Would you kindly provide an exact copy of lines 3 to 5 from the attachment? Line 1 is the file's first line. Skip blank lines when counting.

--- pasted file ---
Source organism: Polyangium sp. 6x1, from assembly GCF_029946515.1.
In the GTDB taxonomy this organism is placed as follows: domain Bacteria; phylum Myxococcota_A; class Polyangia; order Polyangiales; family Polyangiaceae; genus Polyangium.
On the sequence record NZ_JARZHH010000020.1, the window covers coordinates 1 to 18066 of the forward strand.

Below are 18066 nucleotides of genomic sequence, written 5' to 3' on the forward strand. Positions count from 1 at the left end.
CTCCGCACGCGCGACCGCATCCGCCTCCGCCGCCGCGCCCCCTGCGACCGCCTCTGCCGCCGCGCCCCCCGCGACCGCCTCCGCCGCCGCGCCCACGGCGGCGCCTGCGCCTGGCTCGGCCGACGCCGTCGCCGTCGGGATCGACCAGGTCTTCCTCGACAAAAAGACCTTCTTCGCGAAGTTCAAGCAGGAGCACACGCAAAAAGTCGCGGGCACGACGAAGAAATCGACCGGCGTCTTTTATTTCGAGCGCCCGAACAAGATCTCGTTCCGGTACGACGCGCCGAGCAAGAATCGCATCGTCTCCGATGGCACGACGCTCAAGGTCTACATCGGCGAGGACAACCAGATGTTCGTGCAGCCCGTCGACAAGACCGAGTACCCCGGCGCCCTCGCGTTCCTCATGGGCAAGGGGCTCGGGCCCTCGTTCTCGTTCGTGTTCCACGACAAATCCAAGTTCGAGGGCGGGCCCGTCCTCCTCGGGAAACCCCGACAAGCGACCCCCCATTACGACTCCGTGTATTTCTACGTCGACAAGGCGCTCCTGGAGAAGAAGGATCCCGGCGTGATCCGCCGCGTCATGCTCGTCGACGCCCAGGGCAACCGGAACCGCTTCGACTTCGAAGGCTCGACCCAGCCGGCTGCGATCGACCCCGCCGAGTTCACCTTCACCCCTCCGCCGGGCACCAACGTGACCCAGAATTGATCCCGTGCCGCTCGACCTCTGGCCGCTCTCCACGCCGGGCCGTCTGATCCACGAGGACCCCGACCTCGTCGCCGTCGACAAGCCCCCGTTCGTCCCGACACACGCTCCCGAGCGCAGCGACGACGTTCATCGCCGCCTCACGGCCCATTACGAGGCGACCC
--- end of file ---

On the sequence record NZ_JARZHH010000020.1, the window covers coordinates 1 to 18066 of the forward strand.

Below are 18066 nucleotides of genomic sequence, written 5' to 3' on the forward strand. Positions count from 1 at the left end.
CTCCGCACGCGCGACCGCATCCGCCTCCGCCGCCGCGCCCCCTGCGACCGCCTCTGCCGCCGCGCCCCCCGCGACCGCCTCCGCCGCCGCGCCCACGGCGGCGCCTGCGCCTGGCTCGGCCGACGCCGTCGCCGTCGGGATCGACCAGGTCTTCCTCGACAAAAAGACCTTCTTCGCGAAGTTCAAGCAGGAGCACACGCAAAAAGTCGCGGGCACGACGAAGAAATCGACCGGCGTCTTTTATTTCGAGCGCCCGAACAAGATCTCGTTCCGGTACGACGCGCCGAGCAAGAATCGCATCGTCTCCGATGGCACGACGCTCAAGGTCTACATCGGCGAGGACAACCAGATGTTCGTGCAGCCCGTCGACAAGACCGAGTACCCCGGCGCCCTCGCGTTCCTCATGGGCAAGGGGCTCGGGCCCTCGTTCTCGTTCGTGTTCCACGACAAATCCAAGTTCGAGGGCGGGCCCGTCCTCCTCGGGAAACCCCGACAAGCGACCCCCCATTACGACTCCGTGTATTTCTACGTCGACAAGGCGCTCCTGGAGAAGAAGGATCCCGGCGTGATCCGCCGCGTCATGCTCGTCGACGCCCAGGGCAACCGGAACCGCTTCGACTTCGAAGGCTCGACCCAGCCGGCTGCGATCGACCCCGCCGAGTTCACCTTCACCCCTCCGCCGGGCACCAACGTGACCCAGAATTGATCCCGTGCCGCTCGACCTCTGGCCGCTCTCCACGCCGGGCCGTCTGATCCACGAGGACCCCGACCTCGTCGCCGTCGACAAGCCCCCGTTCGTCCCGACACACGCTCCCGAGCGCAGCGACGACGTTCATCGCCGCCTCACGGCCCATTACGAGGCGACCC